Rebecca Perkins, a greyhound trainer with 17 years of experience, 36 weeks imprisonment He was also banned from keeping animals for life after pleading guilty to three counts of animal welfare violations related to the treatment of 38 greyhounds.
Ms. Perkins’ treatment of the dog caught the attention of the RSPCA. British Greyhound Board GBGB, the official racing regulator, launched an investigation into the matter after an unannounced raid last September on the premises where Perkins kept his dogs.
When the GBGB area manager arrived at the farm, he saw a black greyhound lying in a small plastic portable kennel. The dog was described as struggling to get out of its kennel, in a “disgraceful condition” and “thin, emaciated and barely able to walk.” A severely underweight greyhound was also found in the stable block, as well as the skeleton of a small dog that had been there for some time.
When Perkins got home, the caretaker had him open the main block of the kennel. He later reported that the foul odor in the kennel “quickly made me feel sick” as the floor of the kennel was strewn with excrement. The dogs in the kennel were in a shocking condition, “many of them extremely thin,” he said. Four more dead dogs were also found on the farm.
After being contacted by GBGB, RSPCA Inspector Claire Mitchell and Animal Protection Officer (ARO) Daniel Richardson visited the farm. Mitchell later said: “All the kennels in this kennel wing were heavily soiled with faeces and urine, as was the greyhound bedding.
“The odor of the (main) kennel block was intense and almost unbearable.”
ARO Richardson said in a witness statement: There was also a living dog in the kennel with the deceased dog.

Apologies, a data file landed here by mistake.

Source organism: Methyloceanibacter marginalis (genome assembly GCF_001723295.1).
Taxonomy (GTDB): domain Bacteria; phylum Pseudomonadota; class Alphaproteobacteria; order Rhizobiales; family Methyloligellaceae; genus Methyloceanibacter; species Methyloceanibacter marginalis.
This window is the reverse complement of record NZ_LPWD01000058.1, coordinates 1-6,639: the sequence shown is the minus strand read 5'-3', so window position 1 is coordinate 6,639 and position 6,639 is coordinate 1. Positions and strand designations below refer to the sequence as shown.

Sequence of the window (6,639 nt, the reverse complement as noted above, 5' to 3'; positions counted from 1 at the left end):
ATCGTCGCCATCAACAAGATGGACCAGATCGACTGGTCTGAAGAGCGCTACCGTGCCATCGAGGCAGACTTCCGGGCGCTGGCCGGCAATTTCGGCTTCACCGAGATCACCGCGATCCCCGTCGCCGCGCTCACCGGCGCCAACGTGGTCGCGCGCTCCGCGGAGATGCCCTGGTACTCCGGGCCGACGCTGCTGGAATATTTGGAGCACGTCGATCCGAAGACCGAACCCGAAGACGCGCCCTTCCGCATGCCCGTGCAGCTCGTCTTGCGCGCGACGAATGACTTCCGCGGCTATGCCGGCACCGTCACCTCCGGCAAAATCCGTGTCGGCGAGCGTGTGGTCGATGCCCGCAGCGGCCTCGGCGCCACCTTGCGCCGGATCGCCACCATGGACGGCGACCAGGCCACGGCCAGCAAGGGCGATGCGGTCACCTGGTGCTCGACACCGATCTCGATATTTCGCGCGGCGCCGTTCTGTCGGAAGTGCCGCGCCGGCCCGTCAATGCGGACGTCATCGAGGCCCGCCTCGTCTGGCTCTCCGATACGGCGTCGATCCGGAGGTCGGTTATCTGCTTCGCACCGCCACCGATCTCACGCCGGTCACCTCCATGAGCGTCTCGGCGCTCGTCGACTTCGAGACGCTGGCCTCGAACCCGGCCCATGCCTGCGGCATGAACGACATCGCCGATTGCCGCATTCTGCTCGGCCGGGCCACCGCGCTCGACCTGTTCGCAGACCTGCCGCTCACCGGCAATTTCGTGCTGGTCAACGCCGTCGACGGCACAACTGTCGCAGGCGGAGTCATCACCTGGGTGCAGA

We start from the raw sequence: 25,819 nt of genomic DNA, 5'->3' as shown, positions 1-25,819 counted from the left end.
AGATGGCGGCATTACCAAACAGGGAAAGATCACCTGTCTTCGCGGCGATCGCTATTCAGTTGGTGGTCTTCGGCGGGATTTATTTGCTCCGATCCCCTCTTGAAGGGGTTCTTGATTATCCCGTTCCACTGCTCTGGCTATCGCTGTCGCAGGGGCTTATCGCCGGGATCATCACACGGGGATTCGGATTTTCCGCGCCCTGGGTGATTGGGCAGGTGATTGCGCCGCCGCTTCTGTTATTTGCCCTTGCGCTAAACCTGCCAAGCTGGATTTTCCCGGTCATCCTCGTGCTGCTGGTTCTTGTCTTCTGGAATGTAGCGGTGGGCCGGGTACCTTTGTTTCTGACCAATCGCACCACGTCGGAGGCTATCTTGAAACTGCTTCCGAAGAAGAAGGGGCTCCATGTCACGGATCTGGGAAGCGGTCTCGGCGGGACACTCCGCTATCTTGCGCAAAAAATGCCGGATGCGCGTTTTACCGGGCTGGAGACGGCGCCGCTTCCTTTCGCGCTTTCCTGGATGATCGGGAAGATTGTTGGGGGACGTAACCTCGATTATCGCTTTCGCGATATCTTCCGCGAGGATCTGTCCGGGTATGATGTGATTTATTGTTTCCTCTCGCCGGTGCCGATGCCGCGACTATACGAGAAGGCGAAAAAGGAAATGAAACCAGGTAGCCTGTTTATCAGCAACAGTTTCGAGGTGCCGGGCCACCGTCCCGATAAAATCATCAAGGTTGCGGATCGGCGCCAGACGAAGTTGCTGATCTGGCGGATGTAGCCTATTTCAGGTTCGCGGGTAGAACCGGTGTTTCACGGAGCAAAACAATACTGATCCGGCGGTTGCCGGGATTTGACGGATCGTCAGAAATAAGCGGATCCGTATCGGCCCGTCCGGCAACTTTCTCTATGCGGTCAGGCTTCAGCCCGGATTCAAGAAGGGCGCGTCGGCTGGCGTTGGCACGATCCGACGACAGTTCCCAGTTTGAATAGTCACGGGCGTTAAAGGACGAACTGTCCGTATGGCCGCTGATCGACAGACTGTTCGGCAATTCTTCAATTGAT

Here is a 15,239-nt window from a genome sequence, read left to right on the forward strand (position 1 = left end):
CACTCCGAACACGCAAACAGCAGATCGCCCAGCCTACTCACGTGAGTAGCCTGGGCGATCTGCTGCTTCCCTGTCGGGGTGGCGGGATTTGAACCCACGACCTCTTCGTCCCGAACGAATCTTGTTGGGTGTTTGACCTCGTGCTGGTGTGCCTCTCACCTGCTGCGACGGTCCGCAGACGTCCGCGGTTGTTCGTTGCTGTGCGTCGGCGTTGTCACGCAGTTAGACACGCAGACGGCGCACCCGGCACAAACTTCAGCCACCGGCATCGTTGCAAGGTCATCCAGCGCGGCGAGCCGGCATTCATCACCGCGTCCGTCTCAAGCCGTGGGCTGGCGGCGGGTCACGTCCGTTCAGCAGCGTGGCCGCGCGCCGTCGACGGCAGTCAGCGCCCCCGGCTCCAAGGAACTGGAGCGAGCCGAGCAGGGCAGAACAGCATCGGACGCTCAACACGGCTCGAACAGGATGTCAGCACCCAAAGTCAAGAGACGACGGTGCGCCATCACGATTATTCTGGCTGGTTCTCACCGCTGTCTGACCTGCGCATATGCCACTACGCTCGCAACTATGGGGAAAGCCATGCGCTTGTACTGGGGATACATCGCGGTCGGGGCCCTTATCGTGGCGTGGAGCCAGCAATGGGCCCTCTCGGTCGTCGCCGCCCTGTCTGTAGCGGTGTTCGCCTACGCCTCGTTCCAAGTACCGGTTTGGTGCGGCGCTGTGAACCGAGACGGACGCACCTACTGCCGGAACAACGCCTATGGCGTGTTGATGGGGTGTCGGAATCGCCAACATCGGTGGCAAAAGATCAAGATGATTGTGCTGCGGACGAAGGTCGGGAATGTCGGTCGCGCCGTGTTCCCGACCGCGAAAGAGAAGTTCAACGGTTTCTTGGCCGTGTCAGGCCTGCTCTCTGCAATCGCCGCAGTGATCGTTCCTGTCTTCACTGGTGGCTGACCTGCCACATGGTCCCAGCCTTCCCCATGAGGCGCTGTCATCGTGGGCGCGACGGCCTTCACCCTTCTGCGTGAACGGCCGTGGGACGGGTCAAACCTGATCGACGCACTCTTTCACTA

“Most of the dogs were very thin and some could not stand up. One in particular had a badly injured front leg.I noticed that several kennels contained dead dogs that were decomposing in various stages.”
Perkins signed to hand the dogs over to the RSPCA, but it was too late to help some of them. One greyhound died before being taken to a veterinarian for treatment, and three more were put to sleep in a welfare facility within days.
An independent veterinarian told the court: “I was shown a number of pictures showing how all the dogs lived, but the living areas were so dirty that they had to follow good practice. They would say the needs of the dogs were not being met.”
“In my opinion, all 37 dogs suffered from multiple problems for at least two weeks, possibly weeks, possibly months,” he added.
Perkins admitted he had caused 37 greyhounds to suffer unnecessarily by failing to secure veterinary care for illness. She also acknowledged that she had plagued three greyhounds by consistently neglecting veterinary care to address her lameness and sores. And she failed to provide a suitable and sanitary environment for her 35 greyhounds. She cited her recent health concerns and financial problems.
Mr. Perkins was sentenced to 18 weeks in prison each for causing unnecessary suffering to a greyhound, for a total of 36 weeks in prison, which will be served consecutively. She was sentenced to an additional 12 weeks in prison for greyhound unsuitable environments, a sentence that will run concurrently.
Perkins was sentenced to life imprisonment and banned from keeping all animals for life, and was ordered to pay a victim’s penalty of £187. She may not be able to appeal the 10-year animal ban.
All of the surviving dogs thrived in the care of the RSPCA, and now the RSPCA is working to tame them all.
Image by RSPCA